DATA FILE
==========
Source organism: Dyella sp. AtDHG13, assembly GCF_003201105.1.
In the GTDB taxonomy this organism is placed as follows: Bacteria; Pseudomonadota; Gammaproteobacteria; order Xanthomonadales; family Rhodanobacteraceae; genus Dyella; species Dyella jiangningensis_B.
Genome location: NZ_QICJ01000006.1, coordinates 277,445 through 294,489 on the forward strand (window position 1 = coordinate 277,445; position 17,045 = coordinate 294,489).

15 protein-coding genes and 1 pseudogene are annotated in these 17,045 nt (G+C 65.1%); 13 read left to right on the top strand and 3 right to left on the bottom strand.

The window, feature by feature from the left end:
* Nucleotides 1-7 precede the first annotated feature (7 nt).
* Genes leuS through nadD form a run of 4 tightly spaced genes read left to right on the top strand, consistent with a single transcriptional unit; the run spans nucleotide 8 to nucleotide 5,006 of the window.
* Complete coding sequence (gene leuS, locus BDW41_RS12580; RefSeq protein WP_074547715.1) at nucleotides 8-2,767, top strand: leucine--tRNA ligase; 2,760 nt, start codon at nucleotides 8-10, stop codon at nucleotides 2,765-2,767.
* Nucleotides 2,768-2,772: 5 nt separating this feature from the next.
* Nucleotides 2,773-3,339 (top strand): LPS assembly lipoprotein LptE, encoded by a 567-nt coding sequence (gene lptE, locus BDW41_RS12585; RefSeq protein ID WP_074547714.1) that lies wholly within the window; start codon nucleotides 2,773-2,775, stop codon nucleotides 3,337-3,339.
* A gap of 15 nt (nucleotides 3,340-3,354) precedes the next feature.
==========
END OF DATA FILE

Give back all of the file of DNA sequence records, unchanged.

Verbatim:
Source organism: Dyella sp. AtDHG13, assembly GCF_003201105.1.
In the GTDB taxonomy this organism is placed as follows: Bacteria; Pseudomonadota; Gammaproteobacteria; order Xanthomonadales; family Rhodanobacteraceae; genus Dyella; species Dyella jiangningensis_B.
Genome location: NZ_QICJ01000006.1, coordinates 277,445 through 294,489 on the forward strand (window position 1 = coordinate 277,445; position 17,045 = coordinate 294,489).

15 protein-coding genes and 1 pseudogene are annotated in these 17,045 nt (G+C 65.1%); 13 read left to right on the top strand and 3 right to left on the bottom strand.

The window, feature by feature from the left end:
* Nucleotides 1-7 precede the first annotated feature (7 nt).
* Genes leuS through nadD form a run of 4 tightly spaced genes read left to right on the top strand, consistent with a single transcriptional unit; the run spans nucleotide 8 to nucleotide 5,006 of the window.
* Complete coding sequence (gene leuS, locus BDW41_RS12580; RefSeq protein WP_074547715.1) at nucleotides 8-2,767, top strand: leucine--tRNA ligase; 2,760 nt, start codon at nucleotides 8-10, stop codon at nucleotides 2,765-2,767.
* Nucleotides 2,768-2,772: 5 nt separating this feature from the next.
* Nucleotides 2,773-3,339 (top strand): LPS assembly lipoprotein LptE, encoded by a 567-nt coding sequence (gene lptE, locus BDW41_RS12585; RefSeq protein ID WP_074547714.1) that lies wholly within the window; start codon nucleotides 2,773-2,775, stop codon nucleotides 3,337-3,339.
* A gap of 15 nt (nucleotides 3,340-3,354) precedes the next feature.